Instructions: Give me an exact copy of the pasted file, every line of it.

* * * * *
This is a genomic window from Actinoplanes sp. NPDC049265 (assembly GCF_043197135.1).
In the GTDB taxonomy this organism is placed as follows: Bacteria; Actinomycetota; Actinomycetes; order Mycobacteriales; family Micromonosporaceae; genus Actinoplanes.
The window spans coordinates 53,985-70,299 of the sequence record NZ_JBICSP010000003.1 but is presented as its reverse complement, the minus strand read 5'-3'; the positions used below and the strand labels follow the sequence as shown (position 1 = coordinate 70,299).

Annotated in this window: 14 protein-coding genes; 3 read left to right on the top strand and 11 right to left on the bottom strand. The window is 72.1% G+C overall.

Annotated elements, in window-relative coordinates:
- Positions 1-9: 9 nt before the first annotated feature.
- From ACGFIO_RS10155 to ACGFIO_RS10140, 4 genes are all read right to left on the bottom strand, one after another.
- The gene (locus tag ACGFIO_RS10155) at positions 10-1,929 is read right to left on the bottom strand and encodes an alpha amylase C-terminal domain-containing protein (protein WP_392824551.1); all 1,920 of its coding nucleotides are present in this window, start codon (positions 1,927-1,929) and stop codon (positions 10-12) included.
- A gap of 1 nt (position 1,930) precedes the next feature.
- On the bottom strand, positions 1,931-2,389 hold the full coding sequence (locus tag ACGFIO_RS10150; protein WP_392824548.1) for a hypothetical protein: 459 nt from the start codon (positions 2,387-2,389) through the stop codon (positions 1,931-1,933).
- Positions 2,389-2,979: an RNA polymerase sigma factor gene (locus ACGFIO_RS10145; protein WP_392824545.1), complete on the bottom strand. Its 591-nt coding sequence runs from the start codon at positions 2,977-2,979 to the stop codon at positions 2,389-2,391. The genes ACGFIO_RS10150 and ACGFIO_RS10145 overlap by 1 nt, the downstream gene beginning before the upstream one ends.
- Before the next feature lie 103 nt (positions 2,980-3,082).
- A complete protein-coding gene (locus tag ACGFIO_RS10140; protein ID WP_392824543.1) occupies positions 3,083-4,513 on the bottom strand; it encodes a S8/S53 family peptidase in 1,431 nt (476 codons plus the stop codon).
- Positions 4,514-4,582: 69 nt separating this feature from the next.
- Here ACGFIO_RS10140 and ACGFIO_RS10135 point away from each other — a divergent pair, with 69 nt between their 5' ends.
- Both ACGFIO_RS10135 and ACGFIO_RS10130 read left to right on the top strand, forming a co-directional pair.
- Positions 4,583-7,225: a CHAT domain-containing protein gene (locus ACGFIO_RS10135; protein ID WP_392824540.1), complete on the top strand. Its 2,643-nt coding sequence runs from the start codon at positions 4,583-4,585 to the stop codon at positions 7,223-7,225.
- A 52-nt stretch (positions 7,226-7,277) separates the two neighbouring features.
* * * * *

This is a genomic window from Actinoplanes sp. NPDC049265 (assembly GCF_043197135.1).
In the GTDB taxonomy this organism is placed as follows: Bacteria; Actinomycetota; Actinomycetes; order Mycobacteriales; family Micromonosporaceae; genus Actinoplanes.
The window spans coordinates 53,985-70,299 of the sequence record NZ_JBICSP010000003.1 but is presented as its reverse complement, the minus strand read 5'-3'; the positions used below and the strand labels follow the sequence as shown (position 1 = coordinate 70,299).

Annotated in this window: 14 protein-coding genes; 3 read left to right on the top strand and 11 right to left on the bottom strand. The window is 72.1% G+C overall.

Annotated elements, in window-relative coordinates:
- Positions 1-9: 9 nt before the first annotated feature.
- From ACGFIO_RS10155 to ACGFIO_RS10140, 4 genes are all read right to left on the bottom strand, one after another.
- The gene (locus tag ACGFIO_RS10155) at positions 10-1,929 is read right to left on the bottom strand and encodes an alpha amylase C-terminal domain-containing protein (protein WP_392824551.1); all 1,920 of its coding nucleotides are present in this window, start codon (positions 1,927-1,929) and stop codon (positions 10-12) included.
- A gap of 1 nt (position 1,930) precedes the next feature.
- On the bottom strand, positions 1,931-2,389 hold the full coding sequence (locus tag ACGFIO_RS10150; protein WP_392824548.1) for a hypothetical protein: 459 nt from the start codon (positions 2,387-2,389) through the stop codon (positions 1,931-1,933).
- Positions 2,389-2,979: an RNA polymerase sigma factor gene (locus ACGFIO_RS10145; protein WP_392824545.1), complete on the bottom strand. Its 591-nt coding sequence runs from the start codon at positions 2,977-2,979 to the stop codon at positions 2,389-2,391. The genes ACGFIO_RS10150 and ACGFIO_RS10145 overlap by 1 nt, the downstream gene beginning before the upstream one ends.
- Before the next feature lie 103 nt (positions 2,980-3,082).
- A complete protein-coding gene (locus tag ACGFIO_RS10140; protein ID WP_392824543.1) occupies positions 3,083-4,513 on the bottom strand; it encodes a S8/S53 family peptidase in 1,431 nt (476 codons plus the stop codon).
- Positions 4,514-4,582: 69 nt separating this feature from the next.
- Here ACGFIO_RS10140 and ACGFIO_RS10135 point away from each other — a divergent pair, with 69 nt between their 5' ends.
- Both ACGFIO_RS10135 and ACGFIO_RS10130 read left to right on the top strand, forming a co-directional pair.
- Positions 4,583-7,225: a CHAT domain-containing protein gene (locus ACGFIO_RS10135; protein ID WP_392824540.1), complete on the top strand. Its 2,643-nt coding sequence runs from the start codon at positions 4,583-4,585 to the stop codon at positions 7,223-7,225.
- A 52-nt stretch (positions 7,226-7,277) separates the two neighbouring features.